New Orleans came into the French colonial fold in the midst of this design era. The city was conceived in 1717 by John Law's Company of the West (later the Company of the Indies), a speculative venture granted a monopoly by the Crown to develop the problematic Louisiana claim with tobacco plantations and other risky projects. The company needed a position on the lower Mississippi that could serve agricultural, ministerial, and defensive purposes; it was to be designated La Nouvelle-Orléans to flatter Law's royal patron, the Duc d'Orléans. So charged, the company's man in Louisiana, Jean-Baptiste Le Moyne, sieur de Bienville, selected in 1718 a riverbank roughly 95 miles upstream from the mouth of the Mississippi River for the foundation of New Orleans. The site took advantage of a portage route (Bayou Road) and inlet (Bayou St. John) that provided a convenient shortcut to the Gulf of Mexico via Lake Pontchartrain, thus avoiding a long contra-current river journey through the difficult-to-navigate mouth.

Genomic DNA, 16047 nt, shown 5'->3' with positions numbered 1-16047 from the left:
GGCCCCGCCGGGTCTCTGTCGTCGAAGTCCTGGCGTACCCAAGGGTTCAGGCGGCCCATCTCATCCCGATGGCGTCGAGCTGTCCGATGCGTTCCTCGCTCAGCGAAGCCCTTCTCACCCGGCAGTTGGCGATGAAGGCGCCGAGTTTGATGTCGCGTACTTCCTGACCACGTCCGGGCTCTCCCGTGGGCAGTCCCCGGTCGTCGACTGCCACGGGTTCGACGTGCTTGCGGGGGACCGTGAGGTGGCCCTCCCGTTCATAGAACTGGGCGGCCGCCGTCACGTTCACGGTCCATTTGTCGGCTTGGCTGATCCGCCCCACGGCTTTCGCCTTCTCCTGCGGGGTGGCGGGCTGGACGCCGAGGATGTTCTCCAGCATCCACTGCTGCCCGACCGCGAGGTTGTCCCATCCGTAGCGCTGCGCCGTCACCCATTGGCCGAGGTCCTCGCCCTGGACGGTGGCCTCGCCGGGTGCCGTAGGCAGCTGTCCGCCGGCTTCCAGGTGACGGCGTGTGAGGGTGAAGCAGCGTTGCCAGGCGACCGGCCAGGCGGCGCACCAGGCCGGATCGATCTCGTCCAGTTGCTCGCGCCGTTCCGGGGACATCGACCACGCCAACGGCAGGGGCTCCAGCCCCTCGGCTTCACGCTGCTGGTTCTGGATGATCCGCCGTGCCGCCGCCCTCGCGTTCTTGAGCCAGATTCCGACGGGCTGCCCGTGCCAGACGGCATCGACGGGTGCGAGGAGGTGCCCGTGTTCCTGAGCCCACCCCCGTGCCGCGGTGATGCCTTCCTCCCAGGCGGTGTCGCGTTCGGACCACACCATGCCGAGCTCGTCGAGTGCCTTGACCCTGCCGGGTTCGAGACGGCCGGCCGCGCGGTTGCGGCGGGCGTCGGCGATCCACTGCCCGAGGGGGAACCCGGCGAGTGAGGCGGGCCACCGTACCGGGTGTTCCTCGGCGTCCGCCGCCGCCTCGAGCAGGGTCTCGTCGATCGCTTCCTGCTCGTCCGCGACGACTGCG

While Bienville's swampy and regularly inundated site appeared particularly precarious, its geographical situation-that is, how it connected with the rest of the seafaring world-seemed excellent. A city near the mouth of North America's greatest river perfectly positioned French colonials to exploit the unknown riches of the vast hinterland and to defend them from Spanish and English interests. Other potential sites were either more precarious or markedly less strategic. Should New Orleans be built on the safest site, despite its inconvenience? Or should it exploit the most strategic situation, despite its hazards? Bienville opted for the latter, setting the stage for three centuries of economic and environmental blessings and curses.